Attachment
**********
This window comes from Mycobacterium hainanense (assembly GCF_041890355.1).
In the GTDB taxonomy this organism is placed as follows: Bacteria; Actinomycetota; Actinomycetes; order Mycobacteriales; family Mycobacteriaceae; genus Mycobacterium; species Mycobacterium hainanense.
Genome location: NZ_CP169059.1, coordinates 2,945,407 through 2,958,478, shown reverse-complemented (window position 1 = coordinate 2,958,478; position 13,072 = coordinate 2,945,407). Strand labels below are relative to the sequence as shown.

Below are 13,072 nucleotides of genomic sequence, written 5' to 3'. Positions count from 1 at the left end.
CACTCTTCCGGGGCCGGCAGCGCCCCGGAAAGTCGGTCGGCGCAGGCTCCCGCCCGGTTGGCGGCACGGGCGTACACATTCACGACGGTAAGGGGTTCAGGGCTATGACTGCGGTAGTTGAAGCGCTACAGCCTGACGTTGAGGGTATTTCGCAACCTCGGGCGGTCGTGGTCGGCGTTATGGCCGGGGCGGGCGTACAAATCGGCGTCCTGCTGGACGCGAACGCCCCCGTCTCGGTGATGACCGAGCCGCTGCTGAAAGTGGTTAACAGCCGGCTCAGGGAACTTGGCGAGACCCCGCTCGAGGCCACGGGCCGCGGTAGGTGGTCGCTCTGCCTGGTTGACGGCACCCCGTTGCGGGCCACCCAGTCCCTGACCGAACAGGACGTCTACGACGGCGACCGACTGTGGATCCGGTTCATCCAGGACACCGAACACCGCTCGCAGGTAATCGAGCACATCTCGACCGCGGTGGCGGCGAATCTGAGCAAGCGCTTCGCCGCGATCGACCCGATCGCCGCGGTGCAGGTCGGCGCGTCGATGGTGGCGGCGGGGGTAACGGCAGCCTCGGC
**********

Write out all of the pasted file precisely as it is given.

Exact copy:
This window comes from Mycobacterium hainanense (assembly GCF_041890355.1).
In the GTDB taxonomy this organism is placed as follows: Bacteria; Actinomycetota; Actinomycetes; order Mycobacteriales; family Mycobacteriaceae; genus Mycobacterium; species Mycobacterium hainanense.
Genome location: NZ_CP169059.1, coordinates 2,945,407 through 2,958,478, shown reverse-complemented (window position 1 = coordinate 2,958,478; position 13,072 = coordinate 2,945,407). Strand labels below are relative to the sequence as shown.

Below are 13,072 nucleotides of genomic sequence, written 5' to 3'. Positions count from 1 at the left end.
CACTCTTCCGGGGCCGGCAGCGCCCCGGAAAGTCGGTCGGCGCAGGCTCCCGCCCGGTTGGCGGCACGGGCGTACACATTCACGACGGTAAGGGGTTCAGGGCTATGACTGCGGTAGTTGAAGCGCTACAGCCTGACGTTGAGGGTATTTCGCAACCTCGGGCGGTCGTGGTCGGCGTTATGGCCGGGGCGGGCGTACAAATCGGCGTCCTGCTGGACGCGAACGCCCCCGTCTCGGTGATGACCGAGCCGCTGCTGAAAGTGGTTAACAGCCGGCTCAGGGAACTTGGCGAGACCCCGCTCGAGGCCACGGGCCGCGGTAGGTGGTCGCTCTGCCTGGTTGACGGCACCCCGTTGCGGGCCACCCAGTCCCTGACCGAACAGGACGTCTACGACGGCGACCGACTGTGGATCCGGTTCATCCAGGACACCGAACACCGCTCGCAGGTAATCGAGCACATCTCGACCGCGGTGGCGGCGAATCTGAGCAAGCGCTTCGCCGCGATCGACCCGATCGCCGCGGTGCAGGTCGGCGCGTCGATGGTGGCGGCGGGGGTAACGGCAGCCTCGGC